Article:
9. Availability: There is also the problem of manufacturing, and meeting up with the demands for UAVs by farmers. This is largely expected since the industry is still exploring and testing Agricultural use cases. Manufacturing is being done on a small scale and the fixed costs remain high. In [22], it was pointed out that despite the numerous potential advantages of thermal remote sensing has over the optical RS in crop and soil monitory, there are a number of practical difficulties in its use. These include but not limited to atmospheric attenuation and absorption, calibration, climate conditions, crop growth stages as well as complex soil and plant interaction that have thus far limited its use in the agricultural sector.

6. Conclusion

Unmanned Aerial Vehicles or UAVs are essentially flying robots. Though initially designed for military use, they have are now widely used in various areas, from recreational sports, fire-fighting, flight simulations / trainings to toys for children. In this chapter we presented an application of UAVs to commercial Agriculture. We presented four major types of UAVs, and though the multi-rotor UAV with its ability to hover on spot and take-off and landing vertical may seem well suited for agriculture, its limited flight time is a major limitation. The hybrid-fixed-wing-motor-rotor might be a better fit. A detailed insight into the applications of UAVs in crop production and livestock farming was also presented. A prominent requirement for most UAV application in Agriculture is an integrated camera, as it allows images to be taken. Images are used in weed identification and control, soil analysis, animal monitoring, animal head counts, geo-fencing, mustering among others. Like most machines, UAVs have the advantage of doing repetitive and monotonous works better and more efficiently when compared to humans. Some advantages of applying UAVs in Agriculture were presented, some of which include limited path constraints, time saving and reduction in manual labor. However, there are a number of challenges limiting UAVs, most prominent among which is cost. UAVs that are well suited for Agriculture use are expensive. Operation and maintenance also come at a cost. It is therefore often difficult to convince farmers and Agriculture related stakeholders to integrate UAVs into their business. Beyond cost, battery limitations, safety and legal related issues are still major hurdles that need to be scaled before UAVs can find a strong foothold in agriculture.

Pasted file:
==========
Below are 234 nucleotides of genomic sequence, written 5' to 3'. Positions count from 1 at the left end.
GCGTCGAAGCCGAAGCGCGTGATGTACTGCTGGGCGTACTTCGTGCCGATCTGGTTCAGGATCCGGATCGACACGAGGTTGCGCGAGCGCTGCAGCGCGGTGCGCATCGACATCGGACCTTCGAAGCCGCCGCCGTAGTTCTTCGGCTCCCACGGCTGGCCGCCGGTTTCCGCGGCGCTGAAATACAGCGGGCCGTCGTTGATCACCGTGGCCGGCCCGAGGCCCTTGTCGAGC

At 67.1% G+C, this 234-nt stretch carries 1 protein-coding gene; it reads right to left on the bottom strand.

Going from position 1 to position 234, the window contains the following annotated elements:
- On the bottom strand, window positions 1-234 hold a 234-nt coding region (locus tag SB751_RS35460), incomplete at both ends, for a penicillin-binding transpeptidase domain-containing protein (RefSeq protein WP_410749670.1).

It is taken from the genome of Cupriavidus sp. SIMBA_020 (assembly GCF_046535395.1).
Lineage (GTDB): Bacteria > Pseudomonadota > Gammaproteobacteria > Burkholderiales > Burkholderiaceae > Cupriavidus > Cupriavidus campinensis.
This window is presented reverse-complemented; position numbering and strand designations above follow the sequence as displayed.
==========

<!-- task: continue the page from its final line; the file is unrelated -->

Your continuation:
convolutional neural network


Mearly season site-specific weed management


geographic information system


global positioning system


leaf area index


long range wide area network


livestock production systems


normalized difference vegetation index


object-based image analysis


codequick response code


radio frequency identification


scale-invariant feature transformation


unmanned aerial vehicle


vertical take off and landing

© 2019 The Author(s). Licensee IntechOpen. This chapter is distributed under the terms of the Creative Commons Attribution 3.0 License, which permits unrestricted use, distribution, and reproduction in any medium, provided the original work is properly cited.

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Chika Yinka-Banjo and Olasupo Ajayi (December 17th 2019). Sky-Farmers: Applications of Unmanned Aerial Vehicles (UAV) in Agriculture, Autonomous Vehicles, George Dekoulis, IntechOpen, DOI: 10.5772/intechopen.89488. Available from: